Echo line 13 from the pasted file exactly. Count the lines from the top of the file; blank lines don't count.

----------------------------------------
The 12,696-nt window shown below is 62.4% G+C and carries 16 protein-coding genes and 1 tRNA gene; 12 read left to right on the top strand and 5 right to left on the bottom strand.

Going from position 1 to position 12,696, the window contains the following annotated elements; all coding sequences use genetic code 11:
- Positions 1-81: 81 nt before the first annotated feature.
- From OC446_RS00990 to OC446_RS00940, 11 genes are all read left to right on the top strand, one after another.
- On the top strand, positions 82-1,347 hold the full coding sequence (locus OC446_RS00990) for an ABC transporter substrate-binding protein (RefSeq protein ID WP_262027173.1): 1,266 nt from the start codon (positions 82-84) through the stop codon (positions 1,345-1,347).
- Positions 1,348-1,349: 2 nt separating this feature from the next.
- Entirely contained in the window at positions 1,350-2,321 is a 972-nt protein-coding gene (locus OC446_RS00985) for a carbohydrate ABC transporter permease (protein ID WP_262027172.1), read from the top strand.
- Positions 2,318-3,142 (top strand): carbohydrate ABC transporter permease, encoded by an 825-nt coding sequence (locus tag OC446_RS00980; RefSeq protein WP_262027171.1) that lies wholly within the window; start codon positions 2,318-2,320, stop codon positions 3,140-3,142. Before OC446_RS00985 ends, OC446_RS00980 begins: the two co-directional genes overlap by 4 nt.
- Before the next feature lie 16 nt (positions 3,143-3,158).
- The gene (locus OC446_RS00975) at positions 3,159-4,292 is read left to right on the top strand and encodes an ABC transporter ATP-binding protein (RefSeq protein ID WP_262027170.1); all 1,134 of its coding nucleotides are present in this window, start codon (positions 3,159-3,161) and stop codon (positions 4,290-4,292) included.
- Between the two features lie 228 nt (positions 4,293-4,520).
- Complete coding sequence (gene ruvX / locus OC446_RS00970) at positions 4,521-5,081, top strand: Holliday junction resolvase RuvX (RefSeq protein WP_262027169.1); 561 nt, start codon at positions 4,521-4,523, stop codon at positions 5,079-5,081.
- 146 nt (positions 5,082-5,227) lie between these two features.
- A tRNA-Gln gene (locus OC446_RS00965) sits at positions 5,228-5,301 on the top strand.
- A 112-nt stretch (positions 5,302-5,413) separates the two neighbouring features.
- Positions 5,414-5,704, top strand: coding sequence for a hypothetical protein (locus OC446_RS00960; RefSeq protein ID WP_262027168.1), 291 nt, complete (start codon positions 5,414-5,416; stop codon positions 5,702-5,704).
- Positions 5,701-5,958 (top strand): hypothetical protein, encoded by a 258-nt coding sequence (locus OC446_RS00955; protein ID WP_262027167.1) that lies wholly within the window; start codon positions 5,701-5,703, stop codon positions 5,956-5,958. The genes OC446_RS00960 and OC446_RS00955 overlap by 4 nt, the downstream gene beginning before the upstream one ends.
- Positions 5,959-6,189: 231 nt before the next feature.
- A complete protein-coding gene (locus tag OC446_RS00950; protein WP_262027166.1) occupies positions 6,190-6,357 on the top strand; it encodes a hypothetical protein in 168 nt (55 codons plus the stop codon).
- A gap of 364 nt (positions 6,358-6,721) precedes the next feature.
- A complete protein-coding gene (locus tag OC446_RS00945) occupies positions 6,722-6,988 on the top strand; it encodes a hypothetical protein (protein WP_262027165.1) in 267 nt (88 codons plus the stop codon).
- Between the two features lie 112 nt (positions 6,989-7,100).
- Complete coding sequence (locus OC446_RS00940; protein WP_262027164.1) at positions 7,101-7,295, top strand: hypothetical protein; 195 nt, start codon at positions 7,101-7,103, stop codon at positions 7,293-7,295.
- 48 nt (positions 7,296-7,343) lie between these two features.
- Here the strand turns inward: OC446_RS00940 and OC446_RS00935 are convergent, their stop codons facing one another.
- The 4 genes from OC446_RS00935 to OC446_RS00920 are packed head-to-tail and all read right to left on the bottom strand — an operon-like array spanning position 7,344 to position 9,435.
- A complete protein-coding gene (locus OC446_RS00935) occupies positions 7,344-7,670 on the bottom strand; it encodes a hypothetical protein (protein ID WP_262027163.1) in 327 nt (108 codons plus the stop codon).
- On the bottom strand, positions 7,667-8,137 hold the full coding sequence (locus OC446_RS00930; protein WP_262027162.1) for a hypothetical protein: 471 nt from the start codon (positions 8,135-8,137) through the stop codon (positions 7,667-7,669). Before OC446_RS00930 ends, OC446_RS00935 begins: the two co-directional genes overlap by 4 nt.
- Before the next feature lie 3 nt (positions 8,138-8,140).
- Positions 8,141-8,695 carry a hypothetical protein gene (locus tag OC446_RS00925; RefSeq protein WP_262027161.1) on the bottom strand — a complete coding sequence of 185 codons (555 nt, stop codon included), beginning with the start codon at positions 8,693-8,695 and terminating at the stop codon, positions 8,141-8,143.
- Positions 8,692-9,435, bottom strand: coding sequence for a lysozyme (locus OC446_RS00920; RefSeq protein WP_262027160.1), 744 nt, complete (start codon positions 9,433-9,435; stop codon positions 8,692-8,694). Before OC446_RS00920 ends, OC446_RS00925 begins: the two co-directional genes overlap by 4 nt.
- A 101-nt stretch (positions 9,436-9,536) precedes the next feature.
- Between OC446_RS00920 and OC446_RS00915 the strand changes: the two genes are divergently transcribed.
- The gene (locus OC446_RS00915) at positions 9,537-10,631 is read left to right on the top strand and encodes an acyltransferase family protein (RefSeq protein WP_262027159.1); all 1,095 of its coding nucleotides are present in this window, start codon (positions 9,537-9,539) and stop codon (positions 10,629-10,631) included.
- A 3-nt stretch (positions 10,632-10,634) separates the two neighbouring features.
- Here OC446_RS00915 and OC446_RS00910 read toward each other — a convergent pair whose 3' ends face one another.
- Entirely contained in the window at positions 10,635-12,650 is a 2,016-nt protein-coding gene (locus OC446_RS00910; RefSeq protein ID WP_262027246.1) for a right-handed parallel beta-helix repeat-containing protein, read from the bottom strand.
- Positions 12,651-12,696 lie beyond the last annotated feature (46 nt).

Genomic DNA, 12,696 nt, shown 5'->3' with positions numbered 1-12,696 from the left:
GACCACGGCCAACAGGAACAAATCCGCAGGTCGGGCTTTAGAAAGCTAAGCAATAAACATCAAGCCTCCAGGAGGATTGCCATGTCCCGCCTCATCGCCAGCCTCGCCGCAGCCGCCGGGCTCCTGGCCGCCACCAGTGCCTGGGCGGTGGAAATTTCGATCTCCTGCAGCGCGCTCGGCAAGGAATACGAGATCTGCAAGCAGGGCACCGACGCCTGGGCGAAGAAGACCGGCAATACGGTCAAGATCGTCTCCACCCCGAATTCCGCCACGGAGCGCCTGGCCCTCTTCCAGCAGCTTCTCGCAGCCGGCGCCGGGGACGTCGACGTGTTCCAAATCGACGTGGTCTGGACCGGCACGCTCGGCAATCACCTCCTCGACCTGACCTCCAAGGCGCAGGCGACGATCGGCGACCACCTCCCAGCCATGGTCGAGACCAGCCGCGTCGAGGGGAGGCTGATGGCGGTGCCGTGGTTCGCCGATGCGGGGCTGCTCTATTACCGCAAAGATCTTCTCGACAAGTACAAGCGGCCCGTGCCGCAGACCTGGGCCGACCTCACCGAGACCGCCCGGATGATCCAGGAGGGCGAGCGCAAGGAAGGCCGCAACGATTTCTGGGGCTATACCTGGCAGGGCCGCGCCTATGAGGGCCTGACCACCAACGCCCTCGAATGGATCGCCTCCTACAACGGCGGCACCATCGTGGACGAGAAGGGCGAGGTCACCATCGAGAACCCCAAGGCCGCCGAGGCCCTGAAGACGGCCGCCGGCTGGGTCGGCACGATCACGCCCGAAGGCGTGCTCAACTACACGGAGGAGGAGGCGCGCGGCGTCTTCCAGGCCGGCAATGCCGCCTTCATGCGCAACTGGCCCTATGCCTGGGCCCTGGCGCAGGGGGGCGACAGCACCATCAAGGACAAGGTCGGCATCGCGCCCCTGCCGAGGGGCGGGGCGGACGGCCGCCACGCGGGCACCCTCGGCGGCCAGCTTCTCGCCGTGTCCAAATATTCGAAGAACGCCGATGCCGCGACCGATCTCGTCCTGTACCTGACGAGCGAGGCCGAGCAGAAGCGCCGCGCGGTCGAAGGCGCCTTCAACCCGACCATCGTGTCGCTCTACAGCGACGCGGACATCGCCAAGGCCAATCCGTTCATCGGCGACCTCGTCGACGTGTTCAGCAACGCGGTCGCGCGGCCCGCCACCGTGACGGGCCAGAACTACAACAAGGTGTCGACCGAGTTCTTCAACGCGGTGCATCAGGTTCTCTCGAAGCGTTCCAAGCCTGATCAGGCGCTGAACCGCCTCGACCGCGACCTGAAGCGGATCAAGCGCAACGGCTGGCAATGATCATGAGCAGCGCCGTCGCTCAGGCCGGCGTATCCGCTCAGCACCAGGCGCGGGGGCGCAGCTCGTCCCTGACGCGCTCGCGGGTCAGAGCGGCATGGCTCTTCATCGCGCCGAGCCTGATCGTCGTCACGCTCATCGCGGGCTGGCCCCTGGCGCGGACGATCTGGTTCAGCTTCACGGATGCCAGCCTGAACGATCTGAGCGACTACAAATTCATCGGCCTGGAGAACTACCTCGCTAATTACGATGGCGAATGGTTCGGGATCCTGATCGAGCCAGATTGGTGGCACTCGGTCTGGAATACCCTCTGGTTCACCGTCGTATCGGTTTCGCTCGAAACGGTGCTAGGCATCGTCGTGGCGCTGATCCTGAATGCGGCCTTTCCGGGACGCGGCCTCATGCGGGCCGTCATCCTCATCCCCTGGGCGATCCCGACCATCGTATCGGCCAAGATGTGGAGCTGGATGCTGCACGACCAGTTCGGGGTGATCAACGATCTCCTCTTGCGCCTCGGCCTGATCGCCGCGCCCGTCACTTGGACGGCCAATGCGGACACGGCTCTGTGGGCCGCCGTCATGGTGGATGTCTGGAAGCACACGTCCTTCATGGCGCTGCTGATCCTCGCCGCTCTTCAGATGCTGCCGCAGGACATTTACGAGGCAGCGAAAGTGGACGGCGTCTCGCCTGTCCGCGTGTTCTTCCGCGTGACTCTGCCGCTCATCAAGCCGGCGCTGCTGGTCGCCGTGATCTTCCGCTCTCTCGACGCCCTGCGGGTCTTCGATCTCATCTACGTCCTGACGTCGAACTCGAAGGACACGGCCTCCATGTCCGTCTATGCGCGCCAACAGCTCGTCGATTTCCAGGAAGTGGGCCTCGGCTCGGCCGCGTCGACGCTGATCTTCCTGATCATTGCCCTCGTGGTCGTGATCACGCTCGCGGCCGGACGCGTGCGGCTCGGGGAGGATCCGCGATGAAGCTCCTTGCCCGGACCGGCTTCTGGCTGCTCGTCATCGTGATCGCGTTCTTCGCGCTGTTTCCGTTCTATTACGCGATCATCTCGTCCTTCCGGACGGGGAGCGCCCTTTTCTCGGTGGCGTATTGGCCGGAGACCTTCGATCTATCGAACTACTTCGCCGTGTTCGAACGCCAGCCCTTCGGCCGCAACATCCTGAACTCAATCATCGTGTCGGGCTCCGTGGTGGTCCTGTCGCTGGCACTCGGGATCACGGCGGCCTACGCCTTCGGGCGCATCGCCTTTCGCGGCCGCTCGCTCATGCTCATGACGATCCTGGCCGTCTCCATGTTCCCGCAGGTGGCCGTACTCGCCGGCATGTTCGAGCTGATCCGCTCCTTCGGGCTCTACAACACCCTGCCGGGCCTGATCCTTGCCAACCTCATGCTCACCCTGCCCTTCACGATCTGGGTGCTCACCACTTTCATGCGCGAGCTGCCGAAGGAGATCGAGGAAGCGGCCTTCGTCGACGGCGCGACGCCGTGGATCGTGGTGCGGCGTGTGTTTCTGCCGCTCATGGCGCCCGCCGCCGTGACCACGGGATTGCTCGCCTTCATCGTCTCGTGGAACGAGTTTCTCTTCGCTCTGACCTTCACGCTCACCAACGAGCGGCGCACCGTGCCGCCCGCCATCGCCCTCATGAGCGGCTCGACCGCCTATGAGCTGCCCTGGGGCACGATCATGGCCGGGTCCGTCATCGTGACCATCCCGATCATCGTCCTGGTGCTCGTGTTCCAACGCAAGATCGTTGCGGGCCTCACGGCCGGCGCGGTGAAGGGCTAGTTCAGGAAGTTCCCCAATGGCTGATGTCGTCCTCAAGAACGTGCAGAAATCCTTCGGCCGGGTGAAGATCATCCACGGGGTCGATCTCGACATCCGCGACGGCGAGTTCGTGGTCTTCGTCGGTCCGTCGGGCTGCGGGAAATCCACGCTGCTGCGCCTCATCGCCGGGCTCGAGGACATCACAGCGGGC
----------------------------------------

- 146 nt (positions 5,082-5,227) lie between these two features.